Finally Lucky
Baltimore pitcher Jeremy Guthrie snapped a 15-start winless streak when he got credit for the Orioles’ 4-3 victory over the Angels at Anaheim on Friday. Before winning, the 29-year old right-hander had gone 0-5 with a 5.38 ERA in those 15 starts, four of which the Orioles ultimately won.

The Comebacker’s Greatest Hits
Click here to look at the TGG Comebacker archive going back to the start of the 2007 season.

In honor of the Chicago Cubs' 100th anniversary of their last World Series title, This Great Game is counting down the 40 years between 1909 and 2007 in which the Cubs came nearest to winning another. Our Tragical History Tour of Wrigleyville continues this week with:

26. 1912 91 Wins, 59 Losses
Third Place, 11.5 Games Back
The Cubs’ championship muscle of just a few years earlier continued to be slowly chipped away at—with most of the damage coming from within. Jim Doyle, a pleasant rookie surprise at third base the year before, died in February after complications from appendicitis; Three Finger Brown, after six straight years of winning 20 or more games, was limited to a 5-6 mark after hurting his knee; and a feud between owner Charles Murphy and manager Frank Chance spilled into the public. After a slow start, the Cubs went on a 46-18 run in the summer—thanks to a career year for Heinie Zimmerman, the NL leader with 208 hits, 41 doubles, 14 homers and a .372 average, and rookie pitcher Larry Cheney, who matched his age with a NL-high 26 wins—before fading in September.


Programming Notes
Our Best and Worst of the Week segment is taking a break, but will return next week at its regularly scheduled time...Look next week for a new installment of “They Were There."

Death of a Genius Swindler
Buzzie Bavasi was a clear representative of the old way of doing things in baseball. From the time he took over as general manager of the Brooklyn Dodgers in 1951, Bavasi mastered the art of lowballing players during their yearly contract talks, even openly gloating in a 1967 Sports Illustrated article of the tricks he used—underscoring the pre-union environment of the game when management, backed by the reserve clause, wielded utter control over the players. Bavasi fumed when, in 1966, Dodger pitchers Sandy Koufax and Don Drysdale—tired of his negotiating tactics—came to his office with an agent and demanded a three-year deal for $500,000 each. (They both got one-year deals over $100,000, the first Dodgers to break the six-figure plain.) The elimination of the reserve clause in 1976 and the advent of modern free agency diluted Bavasi’s power and made his tricks irrelevant, but he remained a general manager through 1984. The legacy of Bavasi, who died in San Diego this past Thursday at the age of 93, carries on throughout baseball, with son Bill Bavasi residing as the current GM for the Seattle Mariners.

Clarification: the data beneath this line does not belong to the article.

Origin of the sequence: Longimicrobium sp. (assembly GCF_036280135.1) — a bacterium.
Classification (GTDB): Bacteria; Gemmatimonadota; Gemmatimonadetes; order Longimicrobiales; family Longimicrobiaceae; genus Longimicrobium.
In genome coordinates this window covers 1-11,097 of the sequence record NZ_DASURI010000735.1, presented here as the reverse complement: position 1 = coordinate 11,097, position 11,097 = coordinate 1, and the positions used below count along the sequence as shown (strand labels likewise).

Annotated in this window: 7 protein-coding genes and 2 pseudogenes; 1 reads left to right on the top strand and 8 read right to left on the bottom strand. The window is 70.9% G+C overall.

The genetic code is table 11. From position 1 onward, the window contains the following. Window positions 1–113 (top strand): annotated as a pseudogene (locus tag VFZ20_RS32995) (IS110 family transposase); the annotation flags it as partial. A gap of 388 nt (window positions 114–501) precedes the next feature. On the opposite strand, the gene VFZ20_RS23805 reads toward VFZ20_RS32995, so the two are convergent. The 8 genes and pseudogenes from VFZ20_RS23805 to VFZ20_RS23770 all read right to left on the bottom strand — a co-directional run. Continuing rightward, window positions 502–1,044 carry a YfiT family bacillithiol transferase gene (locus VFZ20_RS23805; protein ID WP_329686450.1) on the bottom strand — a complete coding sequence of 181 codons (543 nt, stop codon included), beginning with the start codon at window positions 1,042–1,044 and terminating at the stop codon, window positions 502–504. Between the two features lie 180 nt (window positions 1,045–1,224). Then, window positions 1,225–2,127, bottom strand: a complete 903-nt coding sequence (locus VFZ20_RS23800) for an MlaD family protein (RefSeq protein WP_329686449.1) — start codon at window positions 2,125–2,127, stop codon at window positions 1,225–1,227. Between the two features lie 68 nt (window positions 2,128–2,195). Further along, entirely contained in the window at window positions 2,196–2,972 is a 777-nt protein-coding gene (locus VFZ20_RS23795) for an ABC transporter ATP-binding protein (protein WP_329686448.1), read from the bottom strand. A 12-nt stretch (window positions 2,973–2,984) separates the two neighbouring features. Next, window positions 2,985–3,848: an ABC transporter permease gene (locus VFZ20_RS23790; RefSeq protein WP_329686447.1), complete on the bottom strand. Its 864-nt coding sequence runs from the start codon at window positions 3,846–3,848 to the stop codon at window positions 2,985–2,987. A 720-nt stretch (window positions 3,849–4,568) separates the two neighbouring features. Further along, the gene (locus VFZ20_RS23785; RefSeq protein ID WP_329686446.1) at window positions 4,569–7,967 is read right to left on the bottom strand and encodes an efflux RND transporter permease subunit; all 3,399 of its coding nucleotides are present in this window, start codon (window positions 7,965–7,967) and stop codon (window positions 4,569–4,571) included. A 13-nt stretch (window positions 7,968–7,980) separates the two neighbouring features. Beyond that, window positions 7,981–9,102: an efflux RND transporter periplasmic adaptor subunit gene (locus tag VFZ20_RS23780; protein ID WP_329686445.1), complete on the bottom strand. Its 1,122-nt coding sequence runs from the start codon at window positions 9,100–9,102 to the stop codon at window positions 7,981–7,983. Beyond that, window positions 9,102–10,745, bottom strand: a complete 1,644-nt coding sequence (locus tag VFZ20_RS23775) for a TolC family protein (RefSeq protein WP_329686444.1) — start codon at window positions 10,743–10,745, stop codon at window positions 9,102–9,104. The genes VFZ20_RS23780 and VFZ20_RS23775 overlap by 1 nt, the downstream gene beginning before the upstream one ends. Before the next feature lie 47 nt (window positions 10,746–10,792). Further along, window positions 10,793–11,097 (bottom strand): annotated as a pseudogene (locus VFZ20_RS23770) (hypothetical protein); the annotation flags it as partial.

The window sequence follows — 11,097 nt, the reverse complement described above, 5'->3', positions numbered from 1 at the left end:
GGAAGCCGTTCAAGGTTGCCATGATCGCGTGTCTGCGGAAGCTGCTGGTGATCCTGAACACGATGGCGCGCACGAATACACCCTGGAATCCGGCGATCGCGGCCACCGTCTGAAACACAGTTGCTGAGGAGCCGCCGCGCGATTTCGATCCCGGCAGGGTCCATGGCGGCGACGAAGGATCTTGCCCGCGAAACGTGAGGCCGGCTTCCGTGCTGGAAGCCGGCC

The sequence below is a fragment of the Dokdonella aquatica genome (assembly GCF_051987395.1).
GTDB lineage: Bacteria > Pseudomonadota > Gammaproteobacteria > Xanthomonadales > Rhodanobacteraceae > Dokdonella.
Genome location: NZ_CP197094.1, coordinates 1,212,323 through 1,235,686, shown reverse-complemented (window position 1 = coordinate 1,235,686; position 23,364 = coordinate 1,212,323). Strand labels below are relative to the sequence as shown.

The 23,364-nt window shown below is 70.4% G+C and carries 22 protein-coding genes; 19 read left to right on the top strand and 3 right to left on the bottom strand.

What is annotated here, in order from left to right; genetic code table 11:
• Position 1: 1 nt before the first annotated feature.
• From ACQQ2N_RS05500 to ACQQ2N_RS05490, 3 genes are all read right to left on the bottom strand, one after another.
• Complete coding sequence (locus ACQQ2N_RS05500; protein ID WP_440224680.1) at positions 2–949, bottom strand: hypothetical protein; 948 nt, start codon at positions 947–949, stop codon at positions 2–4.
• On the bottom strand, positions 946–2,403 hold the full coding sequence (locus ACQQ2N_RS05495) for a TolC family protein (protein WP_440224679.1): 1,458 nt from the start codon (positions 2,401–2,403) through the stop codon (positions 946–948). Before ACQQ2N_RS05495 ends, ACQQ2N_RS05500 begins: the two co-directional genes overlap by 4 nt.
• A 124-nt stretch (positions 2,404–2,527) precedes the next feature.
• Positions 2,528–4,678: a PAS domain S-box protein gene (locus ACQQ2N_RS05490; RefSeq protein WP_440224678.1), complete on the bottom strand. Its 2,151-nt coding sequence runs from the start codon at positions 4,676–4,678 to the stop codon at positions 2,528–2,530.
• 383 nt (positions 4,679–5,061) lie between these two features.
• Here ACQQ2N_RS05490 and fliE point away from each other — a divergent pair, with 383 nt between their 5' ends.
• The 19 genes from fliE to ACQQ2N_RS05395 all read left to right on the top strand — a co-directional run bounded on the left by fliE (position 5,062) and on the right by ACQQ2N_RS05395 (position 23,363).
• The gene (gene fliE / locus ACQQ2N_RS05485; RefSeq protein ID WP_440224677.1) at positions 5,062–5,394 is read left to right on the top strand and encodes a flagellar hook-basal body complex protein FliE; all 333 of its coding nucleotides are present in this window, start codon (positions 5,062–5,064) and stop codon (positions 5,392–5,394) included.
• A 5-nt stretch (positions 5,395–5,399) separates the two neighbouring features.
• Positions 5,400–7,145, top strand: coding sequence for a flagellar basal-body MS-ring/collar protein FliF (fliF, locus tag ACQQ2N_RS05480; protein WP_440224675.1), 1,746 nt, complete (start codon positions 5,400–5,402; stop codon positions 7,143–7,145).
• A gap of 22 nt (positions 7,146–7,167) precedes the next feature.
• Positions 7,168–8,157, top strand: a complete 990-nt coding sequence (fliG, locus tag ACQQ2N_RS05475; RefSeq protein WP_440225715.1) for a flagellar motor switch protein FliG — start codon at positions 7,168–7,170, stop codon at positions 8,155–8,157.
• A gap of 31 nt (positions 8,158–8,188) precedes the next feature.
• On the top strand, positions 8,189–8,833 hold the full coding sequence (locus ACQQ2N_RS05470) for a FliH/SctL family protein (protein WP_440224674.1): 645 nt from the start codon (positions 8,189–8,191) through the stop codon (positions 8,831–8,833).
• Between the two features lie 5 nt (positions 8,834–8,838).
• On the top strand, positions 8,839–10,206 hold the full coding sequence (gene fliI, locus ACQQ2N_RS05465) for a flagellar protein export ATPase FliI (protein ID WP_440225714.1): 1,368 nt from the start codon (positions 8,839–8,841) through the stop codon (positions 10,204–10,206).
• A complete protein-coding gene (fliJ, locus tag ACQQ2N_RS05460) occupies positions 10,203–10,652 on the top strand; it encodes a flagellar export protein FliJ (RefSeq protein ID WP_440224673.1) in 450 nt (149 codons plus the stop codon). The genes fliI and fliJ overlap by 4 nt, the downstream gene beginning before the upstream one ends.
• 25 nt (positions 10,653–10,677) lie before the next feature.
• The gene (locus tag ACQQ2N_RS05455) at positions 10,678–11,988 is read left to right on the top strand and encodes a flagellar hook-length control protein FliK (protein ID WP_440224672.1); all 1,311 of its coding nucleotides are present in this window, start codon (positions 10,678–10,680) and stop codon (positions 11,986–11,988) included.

Buzzie's Legacy to This Writer
In the summer of 1997, my wife and I were traveling towards Mono Lake in California on a stretch of State Highway 120 rarely used and usually closed in the winter. We came upon a two-mile stretch of dips in the road that, when you drive up and over at faster-than-posted speeds, gave you a buzzing sensation just above your butt. With my mind locked on the ancestral, coffee table version of This Great Game, I blurted out as we leapt over the top of one of the dips, “Ooh, I just had a Buzzie Bavasi!” My wife got the ‘Buzzie’ part but not ‘Bavasi,’ so I gave her a quick bio debriefing. When we returned to the road ten years later with our two young kids, I modified the phrase to “Buzzie Butt” and the kids thought it was the funniest thing they ever heard. Thanks, Buzzie. —Eric

Bowing to Pressure?
The Atlanta Braves are 0-9 in one-run games so far in 2008. Otherwise, they’re 15-6.

Completely Alone
Toronto’s Roy Halladay has already racked up four complete games this season. No other major league pitcher has more than one.

Sorry If You Bet on the Over
The Blue Jays and Red Sox combined for seven runs and a .177 batting average in a three-game series at Boston. Bet you won’t see that again anytime soon at Fenway Park.

That's Just Manny Not Being Manny
Few players can be counted on to knock in a run the way Manny Ramirez has; in 13 full major league campaigns, he’s collected at least 100 RBIs 11 times, 120 or more five times, and in 1999 brought in 165—the most by anyone since 1938. But this past week he extended a drought without a RBI to a career-high 11 games, encompassing 50 plate appearances, before singling in two runs in the first inning of Saturday’s 12-4 rout of Tampa Bay at Boston. Ramirez wasn’t exactly slumping during the dry spell, batting .286.

Wounded of the Week
The New York Yankees are struggling again out of the gate this year, and here’s two reasons it won’t get any easier for them soon: Alex Rodriguez and Jorge Posada. The reigning AL MVP and veteran catcher, respectively, were both placed on the disabled list this past week. For A-Rod, it was his first trip to the shelf since 2000; for Posada, in was his first trip ever in 14 major league seasons. The news was no better in Denver, where second-year star shortstop Troy Tulowitzki injured his quad and will likely not return to the Rockies until the All-Star Break. The week’s other major injury news comes from Atlanta, where John Smoltz returned to the DL—leading Brave manager Bobby Cox to contemplate whether to resettle the 40-year old veteran back into the closer role, where he excelled from 2001-2004.